First Genaro V. Ong Lecture

Aug 3rd 2010

"T he tenets of journalism and the standards of accuracy, fairness and honesty never change, be it under an unpopular or popular leader. Without these, journalists will lose their credibility with their readers and viewers. We will lose our reason for being.”

This was the abiding principle shared by journalist Marites Dañguilan–Vitug with her audience during the 1st Genaro V. Ong (GVO) Memorial Lecture Forum organized by the Communication Foundation for Asia (CFA) at the Lagerwey Hall last Friday, July 30, 2010. The theme of the forum, which was also transmitted on the internet via livestream through the CFA website, was: “TAKING SIDES: ADVOCACY JOURNALISM AND GOOD GOVERNANCE”.

Vitug, editor-in-chief of Newsbreak magazine and author of many publications and books, including “Shadow of Doubt: Probing the Supreme Court”, also pointed out that advocacy is not for all journalists, or something all journalists can do: reporters should NOT engage in advocacy, while opinion writers and columnists are free to advocate or take positions on issues and personalities.

More than a hundred students, faculty, media and PR practitioners, NGO workers, as well as members of the Ong Family, were present at the lecture. Ms Vitug was handed a plaque of appreciation by the CFA president, the executive director, and Patty Ong-Loanzon, a daughter of the late Mr Ong.

The lecture was followed by reactions from a panel composed of UST Professor Joselito B. Zulueta (also an Inquirer editor) and Gerry Lirio of TV-5 News. Malacañang Communications Group Undersecretary Manuel L. Quezon III also participated in the panel by way of a written message, which was read to the audience.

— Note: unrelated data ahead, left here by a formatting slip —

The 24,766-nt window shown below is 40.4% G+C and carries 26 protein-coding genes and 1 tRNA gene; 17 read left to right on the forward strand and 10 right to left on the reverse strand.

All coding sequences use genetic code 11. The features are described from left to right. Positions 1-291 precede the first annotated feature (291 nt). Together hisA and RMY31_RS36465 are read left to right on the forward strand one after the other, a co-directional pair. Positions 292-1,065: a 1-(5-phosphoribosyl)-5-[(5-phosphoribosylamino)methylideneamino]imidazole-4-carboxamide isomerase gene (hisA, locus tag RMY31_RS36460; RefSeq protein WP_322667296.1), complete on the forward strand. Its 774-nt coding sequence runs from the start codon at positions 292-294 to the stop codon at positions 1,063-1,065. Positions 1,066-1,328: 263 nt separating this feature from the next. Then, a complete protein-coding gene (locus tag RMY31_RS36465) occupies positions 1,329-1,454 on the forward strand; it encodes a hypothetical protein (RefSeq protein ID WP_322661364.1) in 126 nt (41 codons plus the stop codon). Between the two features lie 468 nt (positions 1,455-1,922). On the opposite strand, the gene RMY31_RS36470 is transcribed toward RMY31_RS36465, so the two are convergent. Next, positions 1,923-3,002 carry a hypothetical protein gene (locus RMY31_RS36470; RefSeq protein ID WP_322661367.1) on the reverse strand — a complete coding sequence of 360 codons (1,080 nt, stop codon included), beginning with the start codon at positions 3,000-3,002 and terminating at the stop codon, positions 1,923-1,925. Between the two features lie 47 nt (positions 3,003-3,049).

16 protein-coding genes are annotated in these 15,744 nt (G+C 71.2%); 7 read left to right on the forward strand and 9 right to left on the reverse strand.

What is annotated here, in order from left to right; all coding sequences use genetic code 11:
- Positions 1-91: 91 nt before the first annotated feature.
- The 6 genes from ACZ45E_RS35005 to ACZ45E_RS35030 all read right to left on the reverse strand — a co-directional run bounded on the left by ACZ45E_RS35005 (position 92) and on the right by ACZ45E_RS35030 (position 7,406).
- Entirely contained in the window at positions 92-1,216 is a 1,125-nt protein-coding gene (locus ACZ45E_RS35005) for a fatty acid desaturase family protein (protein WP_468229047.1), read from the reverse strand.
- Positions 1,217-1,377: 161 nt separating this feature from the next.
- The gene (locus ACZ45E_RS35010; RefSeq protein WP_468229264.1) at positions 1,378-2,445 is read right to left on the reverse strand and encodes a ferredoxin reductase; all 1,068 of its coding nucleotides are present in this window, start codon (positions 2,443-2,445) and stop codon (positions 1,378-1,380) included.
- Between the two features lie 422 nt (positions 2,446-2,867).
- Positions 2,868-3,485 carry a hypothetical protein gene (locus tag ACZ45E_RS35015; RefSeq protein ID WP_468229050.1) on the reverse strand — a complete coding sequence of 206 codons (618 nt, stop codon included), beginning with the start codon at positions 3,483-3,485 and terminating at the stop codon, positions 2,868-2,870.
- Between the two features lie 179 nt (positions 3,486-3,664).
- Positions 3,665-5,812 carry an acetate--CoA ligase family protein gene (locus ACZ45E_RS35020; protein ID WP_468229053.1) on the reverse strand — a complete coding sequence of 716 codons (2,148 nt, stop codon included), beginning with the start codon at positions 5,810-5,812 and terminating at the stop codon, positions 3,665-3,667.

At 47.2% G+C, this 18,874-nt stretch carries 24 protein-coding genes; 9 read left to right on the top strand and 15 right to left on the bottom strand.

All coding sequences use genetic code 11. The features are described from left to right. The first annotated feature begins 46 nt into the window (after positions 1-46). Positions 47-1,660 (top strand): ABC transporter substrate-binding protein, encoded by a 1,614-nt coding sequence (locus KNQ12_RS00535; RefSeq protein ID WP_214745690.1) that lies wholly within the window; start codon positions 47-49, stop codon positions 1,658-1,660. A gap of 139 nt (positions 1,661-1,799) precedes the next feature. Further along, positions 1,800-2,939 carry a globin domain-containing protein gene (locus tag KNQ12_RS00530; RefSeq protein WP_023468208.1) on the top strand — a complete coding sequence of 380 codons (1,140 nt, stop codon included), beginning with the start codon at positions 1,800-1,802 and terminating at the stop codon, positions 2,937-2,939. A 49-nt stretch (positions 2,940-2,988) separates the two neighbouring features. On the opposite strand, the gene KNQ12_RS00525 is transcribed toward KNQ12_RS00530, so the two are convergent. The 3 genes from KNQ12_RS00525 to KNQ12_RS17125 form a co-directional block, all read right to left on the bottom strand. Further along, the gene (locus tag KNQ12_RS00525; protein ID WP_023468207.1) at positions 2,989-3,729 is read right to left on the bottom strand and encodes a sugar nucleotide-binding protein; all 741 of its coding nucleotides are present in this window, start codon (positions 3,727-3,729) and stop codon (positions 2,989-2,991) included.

Quezon pointed out that the most important element of reportage is ethics, where an ethical media engaging an ethical-minded government should have nothing to fear and everything to gain. Zulueta, though not directly involved in straight news reporting, agreed with Vitug’s assertion that news organizations are shaped by the times they work in, their external environment, the country’s leaders and the era’s politics. Where specific issues are concerned, it is the reporters’ duty to present all sides to the readers. Lirio who spent more than two decades with the Inquirer as reporter and city editor, said that reporting the news is a day-to-day struggle, where the reporters, editors, and even the newspaper owners’ limits, are sorely tested. Whatever the reason, Lirio said, one must not compromise the truth.

The open forum turned out to be a lively exchange, with many questions coming from communication teachers and students, as well as from other communication workers. Questions were raised regarding perceived media bias among some networks and newspapers during the election campaign, and how provincial journalists (who are more at risk) can be protected from retaliation by powerful people who may be subjects of their investigative reports. A communication professor also challenged journalists to be advocates of development communication and write about marginalized sectors and issues, especially in areas not ordinarily covered by Manila-based mass media.

The memorial lecture series is named after the late Genaro Vega Ong, Jr., CFA’s first Managing Director who helped Fr. Cornelio Lagerwey, MSC, in founding CFA. Ong, who died at an early age in 1978, was a journalist who passionately believed in the relevance of development communication (he was probably the first to use the term “devcom”) and the powers of alternative media.


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